Everybody Rides! Bos/treal Scholarship

Help win Protected Bike Lanes on the Longfellow Bridge!





You may have heard that Gov. Baker
announced the Longfellow Bridge connecting Cambridge and Boston is scheduled to be reopened this May. This is an important opportunity for Massachusetts and the Governor to live up to promises to reduce traffic fatalities and be a leader in safe transportation infrastructure. Unfortunately, current plans for Longfellow bridge, on which cars regularly speed at 35 mph or faster, will have no protected bicycle lanes. This would create unsafe conditions comparable or worse than the Mass Ave Bridge, except with the Red Line in the middle, two lanes on the Longfellow feels even more like a highway, and drivers treat it that way.

While the Longfellow Bridge is currently uncomfortable to bike on, if MassDOT adds a second travel lane back, without physical separation for people biking, it will be even less safe and comfortable, with conditions more like the Mass Ave Bridge.  


SOME HISTORY of the Redesign Process:

Throughout the redesign process from 2009 to 2011, and as a final effort in 2012 when the Longfellow bridge rebuilding plans were finalized, the Boston Cyclists Union, LivableStreets Alliance, MassBike, WalkBoston, and the Charles River Conservancy (and you, our members) pushed for protected bicycling infrastructure on both sides of the bridge to provide a safe route for bicyclists between Cambridge and Boston and to keep in line with local and state Complete Streets and bicycle mode shift goals. The state met advocates halfway and designed a buffered bicycle facility on the Cambridge-bound (“outbound”) side and reduced capacity to a single outbound travel lane for motor vehicles.  However, MassDOT determined, through the “public process” and via traffic projections, that having a single lane for people driving cars going inbound to Boston would not provide enough room for cars (more technically: for “car storage”, a term for backed-up traffic), and that a five-foot-wide bike lane next to two lanes of traffic was all that could be spared for people biking.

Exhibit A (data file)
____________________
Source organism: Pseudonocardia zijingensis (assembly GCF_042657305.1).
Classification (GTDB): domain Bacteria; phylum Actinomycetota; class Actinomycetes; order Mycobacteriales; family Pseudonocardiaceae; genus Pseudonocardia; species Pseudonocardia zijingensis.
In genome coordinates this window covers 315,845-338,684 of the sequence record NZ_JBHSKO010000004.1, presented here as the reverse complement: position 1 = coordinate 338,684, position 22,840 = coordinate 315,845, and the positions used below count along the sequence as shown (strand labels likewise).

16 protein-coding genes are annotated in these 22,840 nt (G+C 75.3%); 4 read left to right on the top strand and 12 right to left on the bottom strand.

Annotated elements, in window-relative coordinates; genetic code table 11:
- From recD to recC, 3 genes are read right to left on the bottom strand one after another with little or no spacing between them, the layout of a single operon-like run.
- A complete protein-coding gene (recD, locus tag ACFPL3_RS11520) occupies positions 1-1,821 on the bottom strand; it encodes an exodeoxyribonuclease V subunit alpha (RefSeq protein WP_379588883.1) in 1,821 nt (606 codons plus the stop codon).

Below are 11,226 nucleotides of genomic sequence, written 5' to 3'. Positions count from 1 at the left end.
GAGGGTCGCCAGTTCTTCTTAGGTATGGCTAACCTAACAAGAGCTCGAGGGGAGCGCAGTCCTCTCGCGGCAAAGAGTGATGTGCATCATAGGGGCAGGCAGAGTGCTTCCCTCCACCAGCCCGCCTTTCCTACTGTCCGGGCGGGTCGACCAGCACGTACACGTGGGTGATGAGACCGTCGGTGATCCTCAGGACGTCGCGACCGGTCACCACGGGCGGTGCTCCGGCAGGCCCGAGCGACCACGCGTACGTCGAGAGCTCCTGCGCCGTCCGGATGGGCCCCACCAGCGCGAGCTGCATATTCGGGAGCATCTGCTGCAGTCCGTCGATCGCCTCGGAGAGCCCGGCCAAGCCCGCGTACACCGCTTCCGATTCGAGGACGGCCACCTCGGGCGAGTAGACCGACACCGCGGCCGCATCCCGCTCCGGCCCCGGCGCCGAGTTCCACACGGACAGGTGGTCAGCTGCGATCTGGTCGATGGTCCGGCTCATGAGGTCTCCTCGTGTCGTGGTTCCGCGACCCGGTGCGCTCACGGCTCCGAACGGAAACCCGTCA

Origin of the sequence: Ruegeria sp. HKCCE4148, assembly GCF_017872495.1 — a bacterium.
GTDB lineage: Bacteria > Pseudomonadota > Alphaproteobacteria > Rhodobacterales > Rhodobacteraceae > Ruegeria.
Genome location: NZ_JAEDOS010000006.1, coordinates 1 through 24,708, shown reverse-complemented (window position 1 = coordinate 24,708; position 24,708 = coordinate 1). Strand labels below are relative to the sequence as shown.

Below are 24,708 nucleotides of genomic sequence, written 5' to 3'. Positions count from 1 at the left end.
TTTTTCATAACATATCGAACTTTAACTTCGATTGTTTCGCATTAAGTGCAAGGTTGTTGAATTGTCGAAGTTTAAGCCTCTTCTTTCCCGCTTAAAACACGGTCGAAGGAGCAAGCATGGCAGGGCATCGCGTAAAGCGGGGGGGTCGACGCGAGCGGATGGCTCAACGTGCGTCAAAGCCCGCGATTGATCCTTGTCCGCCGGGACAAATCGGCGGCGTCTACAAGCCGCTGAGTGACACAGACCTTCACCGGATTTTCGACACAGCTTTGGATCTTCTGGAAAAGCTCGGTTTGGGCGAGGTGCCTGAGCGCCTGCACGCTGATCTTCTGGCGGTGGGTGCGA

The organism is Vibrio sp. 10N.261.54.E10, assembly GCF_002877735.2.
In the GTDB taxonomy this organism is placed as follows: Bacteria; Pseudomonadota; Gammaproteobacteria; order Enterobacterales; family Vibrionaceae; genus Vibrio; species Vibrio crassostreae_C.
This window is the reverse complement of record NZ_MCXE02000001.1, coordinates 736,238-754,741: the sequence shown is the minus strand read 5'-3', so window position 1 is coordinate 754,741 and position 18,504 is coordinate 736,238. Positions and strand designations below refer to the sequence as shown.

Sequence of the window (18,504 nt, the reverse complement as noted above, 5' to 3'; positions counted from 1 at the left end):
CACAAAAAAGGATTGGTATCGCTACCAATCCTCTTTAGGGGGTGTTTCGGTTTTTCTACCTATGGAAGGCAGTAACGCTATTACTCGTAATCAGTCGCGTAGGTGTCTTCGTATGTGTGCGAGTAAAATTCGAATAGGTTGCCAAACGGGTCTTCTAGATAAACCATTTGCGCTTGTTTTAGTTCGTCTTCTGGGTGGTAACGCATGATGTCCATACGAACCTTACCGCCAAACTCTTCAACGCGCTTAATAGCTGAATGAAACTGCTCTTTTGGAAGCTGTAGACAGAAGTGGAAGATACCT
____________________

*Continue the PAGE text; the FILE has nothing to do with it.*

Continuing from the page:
Longfellow -- Planned

Without our action, the Longfellow Bridge will look like this — two motor vehicle travel lanes and a narrow painted bike lane!

Continue reading Help win Protected Bike Lanes on the Longfellow Bridge!

Five Reasons You Should Get Hubway Even Though You Already Own A Bike

by Tyson Bottenus

As a cyclist, I’ve followed the rise of bikeshare with an ambivalent attitude.